Not many holiday destinations require a bikini and a warm insulated coat on the same packing list, do they. But this is Iceland – the land of fire and ice! So you’ll need to pack both in your suitcase if you want to explore this unique landscape to the max.
The notoriously changeable weather can make knowing what to pack for Iceland somewhat of a challenge. You’ll likely experience all seasons throughout one day, changing from glorious sunshine to torrential rain at the blink of an eye. A popular saying amongst Icelanders is: “If you don’t like the weather in Iceland, just wait 5 minutes.” Which couldn’t be any more apt, as the weather in Iceland certainly isn’t afraid to flex its muscles.
Not too dissimilar to our Lapland packing list, you’re going to need plenty of layers to keep you warm in Iceland no matter the season. Even planning a trip around the ‘Midnight Sun’ in the height of summer doesn’t mean hot sunshine in Iceland. You’ll have 24 hours of daylight, but the weather can still be all over the shop with average temperatures not much higher than 50°F/10°C.
So let’s get organised for your upcoming trip, and take a look at everything you’ll need on my ultimate Iceland packing list!
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What outer layers should I pack for Iceland?
Even in May, Iceland can still be pretty cold. The wind was so intense when we visited, that it made the temperature feel 10x colder than it actually was. Your outer layers are all about protecting you from the elements, so here’s some clothing items you should 100% be packing in spring, summer, autumn and winter.
Windproof coat – The wind in Iceland is no joke, it can rip car doors straight off their hinges! For that reason, I highly recommend a good windproof jacket to stop the cold air tearing through your clothes. Stopping the wind getting through your clothes plays a huge part in keeping you warm in Iceland.
Waterproof coat – If you’re planning on exploring Iceland to the fullest, then you’re going to need a good waterproof coat. Not only will you need a waterproof coat to protect you from the rain, but also from the waterfalls. If you’re planning on seeing the copious amount of waterfalls that Iceland has at its fingertips, then you’re going to need some protection! We came back out from Gljufrabui looking like we had just taken a fully clothed shower.
Down jacket – If your waterproof/windproof coat doesn’t have any insulation and you really feel the cold. Then you may want to consider packing a warm down jacket too. We both packed our North Face down jackets as they take up hardly any space in your suitcase and we could squeeze them under our waterproof coats if we needed an extra layer of warmth.
Gilet – A gilet can be a nice option when a coat is a little too warm.
Walking trousers – You’ll probably be doing a lot of walking in Iceland, so I recommend taking a comfortable pair or walking trousers. This is also something that I wish I invested in. I just wore leggings every day, but it would have been great to have the wind protection from a pair of walking trousers.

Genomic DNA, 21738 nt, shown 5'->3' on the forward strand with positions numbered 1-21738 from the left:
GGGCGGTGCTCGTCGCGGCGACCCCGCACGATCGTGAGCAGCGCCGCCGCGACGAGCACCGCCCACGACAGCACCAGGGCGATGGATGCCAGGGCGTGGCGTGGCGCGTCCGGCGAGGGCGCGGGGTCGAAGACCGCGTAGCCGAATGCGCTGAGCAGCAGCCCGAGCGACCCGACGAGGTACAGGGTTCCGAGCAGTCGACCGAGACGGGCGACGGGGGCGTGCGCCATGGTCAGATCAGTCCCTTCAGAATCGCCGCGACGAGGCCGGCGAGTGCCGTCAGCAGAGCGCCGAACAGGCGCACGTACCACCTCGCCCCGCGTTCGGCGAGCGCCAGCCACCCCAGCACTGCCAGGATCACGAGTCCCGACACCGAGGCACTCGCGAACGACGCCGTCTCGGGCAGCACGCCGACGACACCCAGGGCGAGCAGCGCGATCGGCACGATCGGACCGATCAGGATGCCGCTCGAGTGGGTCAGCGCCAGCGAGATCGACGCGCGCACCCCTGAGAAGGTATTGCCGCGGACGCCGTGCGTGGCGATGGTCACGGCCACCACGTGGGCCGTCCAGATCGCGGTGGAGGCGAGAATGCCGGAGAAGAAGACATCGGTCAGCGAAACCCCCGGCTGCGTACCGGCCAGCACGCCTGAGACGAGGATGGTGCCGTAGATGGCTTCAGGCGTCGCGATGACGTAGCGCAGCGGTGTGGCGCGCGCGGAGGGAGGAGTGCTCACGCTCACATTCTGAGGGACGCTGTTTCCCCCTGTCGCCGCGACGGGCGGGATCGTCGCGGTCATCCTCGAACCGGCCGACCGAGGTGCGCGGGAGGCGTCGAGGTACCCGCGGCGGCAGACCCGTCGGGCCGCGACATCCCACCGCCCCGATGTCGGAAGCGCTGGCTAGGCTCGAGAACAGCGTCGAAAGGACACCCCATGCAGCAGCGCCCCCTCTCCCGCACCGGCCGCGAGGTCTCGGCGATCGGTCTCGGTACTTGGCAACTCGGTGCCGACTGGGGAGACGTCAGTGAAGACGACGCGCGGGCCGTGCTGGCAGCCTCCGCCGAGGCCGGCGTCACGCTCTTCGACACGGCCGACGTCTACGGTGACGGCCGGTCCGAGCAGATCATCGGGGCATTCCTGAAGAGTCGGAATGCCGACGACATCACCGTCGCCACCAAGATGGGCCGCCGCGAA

Waterproof trousers – This is something that we SO wish we had packed. We didn’t realise just how wet we would get when exploring all the waterfalls along Iceland’s scenic south coast. It would have saved a full outfit change in the back of the car, which required a towel and even dry underwear! Do yourself a favour and pack yourself some waterproof trousers people!
Hat – My ears do not appreciate cold wind blowing around them, and without protection I’m basically asking for an ear ache. Make sure you keep those ears under wraps with a nice warm bobble hat or beanie. We took a couple hats each, so we always had a dry one to wear.
Gloves – Your fingers are one of the first places to get cold, so you’re certainly going to want some gloves. We used a mixture of woollen gloves and our insulated gloves. Any gloves will be better than none. They make a huge difference in your comfort when you’re out battling mother nature. I used these Jack Wolfskin gloves.
Snood – A snood or a scarf is ideal for stopping cold air sneaking down your neck. We used these more in East & North Iceland when we encountered colder temperatures and snow. They were also fab for covering over our noses when we visited Hverir Myvatn to help with the overpowering smell of sulphur.
What mid layers do you need to wear in Iceland, in May?
Your mid layers are all about providing cosy, snuggly warmth. As the weather here changes at the drop of a hat, it’s a good idea to wear multiple thin layers and essentially impersonate an onion. That way, it’s easy to add or peel off layers as and when the weather takes a turn.
Fleece – You can’t beat a fleece when it comes to warmth without the added bulk. Personally I prefer a fleece over a jumper as it means you don’t need to size up on your coat to allow for movement. I use this one from Columbia.
Thermals – To stop the shivers, I wore my thermal top most days which worked a treat at keeping me toasty. Luckily we already had these from our trip to Lapland last December. Just be prepared to get static shocks, polyester seems to charge you up good and proper.
Leggings – I wore leggings everyday, as they were comfortable for both driving, walking and site seeing. You need something that’s going to be good for all of that. Another good option would be jogging bottoms, or James opted for chinos. If you can get your hands on some fleece lined leggings, they will keep you even warmer.
Jeans – I’d swerve wearing jeans out in the rain as you will most likely be cold to the bone and they will take forever to dry off. But you might want to pack a pair of jeans for shopping in Reykjavik or perhaps in the evenings when you head out to dinner.
Socks – To keep your feet warm pack some thermal/thick walking socks.
Top tip: We didn’t pack any smarter clothes for going out. Iceland is very low-key, and people would eat at the restaurants wearing their hiking attire or Icelandic woolly jumpers and jeans.
What foot wear do you need to take to Iceland in spring?
Iceland isn’t the place to pack your impractical stilettos, even in Reykjavik I didn’t see anyone clip-clopping about in high heels. Instead, you really need sturdy, waterproof footwear to explore the best of this country.
Hiking shoes – We all know how much I love my Adidas hiking shoes. They are waterproof, comfortable and offer incredible traction and grip thanks to their continental rubber soles. Make sure you pack something sturdy and waterproof to keep you safe on rough terrain. It also has the potential to be snow covered even in May.